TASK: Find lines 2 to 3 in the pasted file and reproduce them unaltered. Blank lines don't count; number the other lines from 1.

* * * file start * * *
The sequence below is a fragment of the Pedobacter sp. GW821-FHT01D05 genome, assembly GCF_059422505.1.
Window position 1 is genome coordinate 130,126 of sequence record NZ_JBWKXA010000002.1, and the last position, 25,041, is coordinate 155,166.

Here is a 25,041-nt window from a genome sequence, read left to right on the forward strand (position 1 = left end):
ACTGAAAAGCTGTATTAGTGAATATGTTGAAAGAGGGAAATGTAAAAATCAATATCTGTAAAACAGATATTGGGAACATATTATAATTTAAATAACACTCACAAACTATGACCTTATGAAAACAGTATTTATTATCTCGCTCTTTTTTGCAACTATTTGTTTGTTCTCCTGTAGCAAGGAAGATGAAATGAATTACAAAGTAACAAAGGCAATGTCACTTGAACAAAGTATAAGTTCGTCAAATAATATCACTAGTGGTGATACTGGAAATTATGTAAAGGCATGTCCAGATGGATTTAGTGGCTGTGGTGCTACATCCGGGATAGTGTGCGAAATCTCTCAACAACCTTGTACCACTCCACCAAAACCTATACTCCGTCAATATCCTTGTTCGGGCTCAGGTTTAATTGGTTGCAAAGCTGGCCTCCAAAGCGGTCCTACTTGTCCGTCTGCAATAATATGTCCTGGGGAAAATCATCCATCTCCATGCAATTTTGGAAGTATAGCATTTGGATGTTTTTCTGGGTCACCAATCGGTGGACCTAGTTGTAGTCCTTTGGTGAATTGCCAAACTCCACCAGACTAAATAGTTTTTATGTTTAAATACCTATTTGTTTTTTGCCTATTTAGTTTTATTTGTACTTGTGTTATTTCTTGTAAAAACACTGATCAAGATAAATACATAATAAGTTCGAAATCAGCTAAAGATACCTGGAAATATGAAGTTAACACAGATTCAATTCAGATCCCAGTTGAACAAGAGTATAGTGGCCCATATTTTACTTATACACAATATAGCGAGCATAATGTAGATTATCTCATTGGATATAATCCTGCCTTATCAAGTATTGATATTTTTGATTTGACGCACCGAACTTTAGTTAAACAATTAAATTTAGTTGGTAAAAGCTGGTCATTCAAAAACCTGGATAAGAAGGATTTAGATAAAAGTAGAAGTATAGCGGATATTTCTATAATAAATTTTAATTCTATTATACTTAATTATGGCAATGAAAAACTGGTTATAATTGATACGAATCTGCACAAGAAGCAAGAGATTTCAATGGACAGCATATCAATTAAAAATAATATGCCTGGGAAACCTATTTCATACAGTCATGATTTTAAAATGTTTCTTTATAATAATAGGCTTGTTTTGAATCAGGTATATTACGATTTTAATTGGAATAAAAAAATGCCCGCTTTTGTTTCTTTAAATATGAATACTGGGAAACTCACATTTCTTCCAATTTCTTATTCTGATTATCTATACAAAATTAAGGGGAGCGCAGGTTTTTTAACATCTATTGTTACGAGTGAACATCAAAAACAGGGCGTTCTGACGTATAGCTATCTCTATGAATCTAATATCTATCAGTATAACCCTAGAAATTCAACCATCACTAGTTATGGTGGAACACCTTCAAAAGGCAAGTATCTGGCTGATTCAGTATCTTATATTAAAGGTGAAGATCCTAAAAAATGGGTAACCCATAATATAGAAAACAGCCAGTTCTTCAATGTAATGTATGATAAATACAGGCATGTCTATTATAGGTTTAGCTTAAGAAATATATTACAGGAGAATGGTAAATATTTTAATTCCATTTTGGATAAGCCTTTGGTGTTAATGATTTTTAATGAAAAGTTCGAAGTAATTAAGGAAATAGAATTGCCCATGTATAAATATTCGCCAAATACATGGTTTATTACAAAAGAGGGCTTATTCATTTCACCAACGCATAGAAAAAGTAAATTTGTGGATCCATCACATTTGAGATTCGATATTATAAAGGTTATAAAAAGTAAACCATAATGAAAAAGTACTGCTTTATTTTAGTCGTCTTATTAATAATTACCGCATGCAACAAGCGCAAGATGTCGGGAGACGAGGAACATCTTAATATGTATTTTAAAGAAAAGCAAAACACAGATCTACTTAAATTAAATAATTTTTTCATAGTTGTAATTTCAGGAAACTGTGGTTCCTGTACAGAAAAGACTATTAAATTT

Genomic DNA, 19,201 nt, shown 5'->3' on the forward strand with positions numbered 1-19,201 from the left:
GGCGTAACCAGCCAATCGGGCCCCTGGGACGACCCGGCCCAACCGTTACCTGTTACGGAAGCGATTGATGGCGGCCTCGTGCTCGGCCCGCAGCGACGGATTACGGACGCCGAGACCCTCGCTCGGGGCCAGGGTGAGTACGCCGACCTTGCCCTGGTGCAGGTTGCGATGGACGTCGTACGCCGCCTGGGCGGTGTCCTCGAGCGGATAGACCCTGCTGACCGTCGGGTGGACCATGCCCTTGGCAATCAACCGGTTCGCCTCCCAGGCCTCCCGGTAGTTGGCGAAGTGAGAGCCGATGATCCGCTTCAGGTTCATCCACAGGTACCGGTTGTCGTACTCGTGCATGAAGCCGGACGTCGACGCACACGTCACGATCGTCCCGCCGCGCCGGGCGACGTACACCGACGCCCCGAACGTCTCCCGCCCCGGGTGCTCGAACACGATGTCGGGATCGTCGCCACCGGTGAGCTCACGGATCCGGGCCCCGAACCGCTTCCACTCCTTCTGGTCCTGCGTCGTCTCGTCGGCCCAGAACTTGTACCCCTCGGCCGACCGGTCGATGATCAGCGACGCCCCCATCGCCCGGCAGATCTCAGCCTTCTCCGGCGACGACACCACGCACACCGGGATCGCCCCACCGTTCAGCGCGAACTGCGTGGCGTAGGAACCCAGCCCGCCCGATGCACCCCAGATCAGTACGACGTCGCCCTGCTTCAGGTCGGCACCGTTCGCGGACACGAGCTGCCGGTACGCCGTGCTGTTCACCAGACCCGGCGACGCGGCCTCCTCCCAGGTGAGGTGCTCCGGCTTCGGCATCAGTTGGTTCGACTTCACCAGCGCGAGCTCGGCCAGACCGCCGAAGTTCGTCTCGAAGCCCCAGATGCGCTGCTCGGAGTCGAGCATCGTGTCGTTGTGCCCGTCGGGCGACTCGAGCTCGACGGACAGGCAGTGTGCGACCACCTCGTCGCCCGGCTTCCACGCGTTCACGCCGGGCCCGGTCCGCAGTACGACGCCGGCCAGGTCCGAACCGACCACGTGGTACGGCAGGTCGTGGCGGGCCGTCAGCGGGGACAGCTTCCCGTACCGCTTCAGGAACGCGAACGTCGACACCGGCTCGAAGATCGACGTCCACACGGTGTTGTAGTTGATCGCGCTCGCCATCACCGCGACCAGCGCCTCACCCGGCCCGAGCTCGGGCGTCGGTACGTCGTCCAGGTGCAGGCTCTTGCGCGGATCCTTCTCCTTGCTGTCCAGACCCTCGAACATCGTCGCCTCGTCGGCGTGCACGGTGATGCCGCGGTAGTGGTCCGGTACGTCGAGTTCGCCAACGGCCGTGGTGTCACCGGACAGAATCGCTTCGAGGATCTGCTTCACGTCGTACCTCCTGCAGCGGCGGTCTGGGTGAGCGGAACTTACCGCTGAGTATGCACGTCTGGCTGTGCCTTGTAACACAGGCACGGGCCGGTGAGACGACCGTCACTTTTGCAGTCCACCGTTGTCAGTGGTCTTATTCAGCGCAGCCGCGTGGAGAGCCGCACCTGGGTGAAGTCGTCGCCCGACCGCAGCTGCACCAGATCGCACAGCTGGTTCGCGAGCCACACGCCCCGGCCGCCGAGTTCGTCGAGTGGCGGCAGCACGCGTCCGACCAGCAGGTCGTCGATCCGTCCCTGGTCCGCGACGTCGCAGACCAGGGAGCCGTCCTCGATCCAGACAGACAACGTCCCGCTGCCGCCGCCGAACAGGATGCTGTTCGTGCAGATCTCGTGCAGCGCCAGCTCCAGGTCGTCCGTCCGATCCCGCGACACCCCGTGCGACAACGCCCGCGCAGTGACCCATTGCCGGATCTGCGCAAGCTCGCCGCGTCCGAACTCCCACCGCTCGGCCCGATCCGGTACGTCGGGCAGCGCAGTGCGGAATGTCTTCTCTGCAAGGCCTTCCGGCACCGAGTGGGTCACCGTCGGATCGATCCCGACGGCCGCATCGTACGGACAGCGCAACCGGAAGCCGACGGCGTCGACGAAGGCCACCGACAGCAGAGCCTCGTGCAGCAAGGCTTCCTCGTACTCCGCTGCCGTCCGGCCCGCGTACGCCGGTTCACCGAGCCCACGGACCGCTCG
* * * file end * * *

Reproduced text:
Window position 1 is genome coordinate 130,126 of sequence record NZ_JBWKXA010000002.1, and the last position, 25,041, is coordinate 155,166.

Here is a 25,041-nt window from a genome sequence, read left to right on the forward strand (position 1 = left end):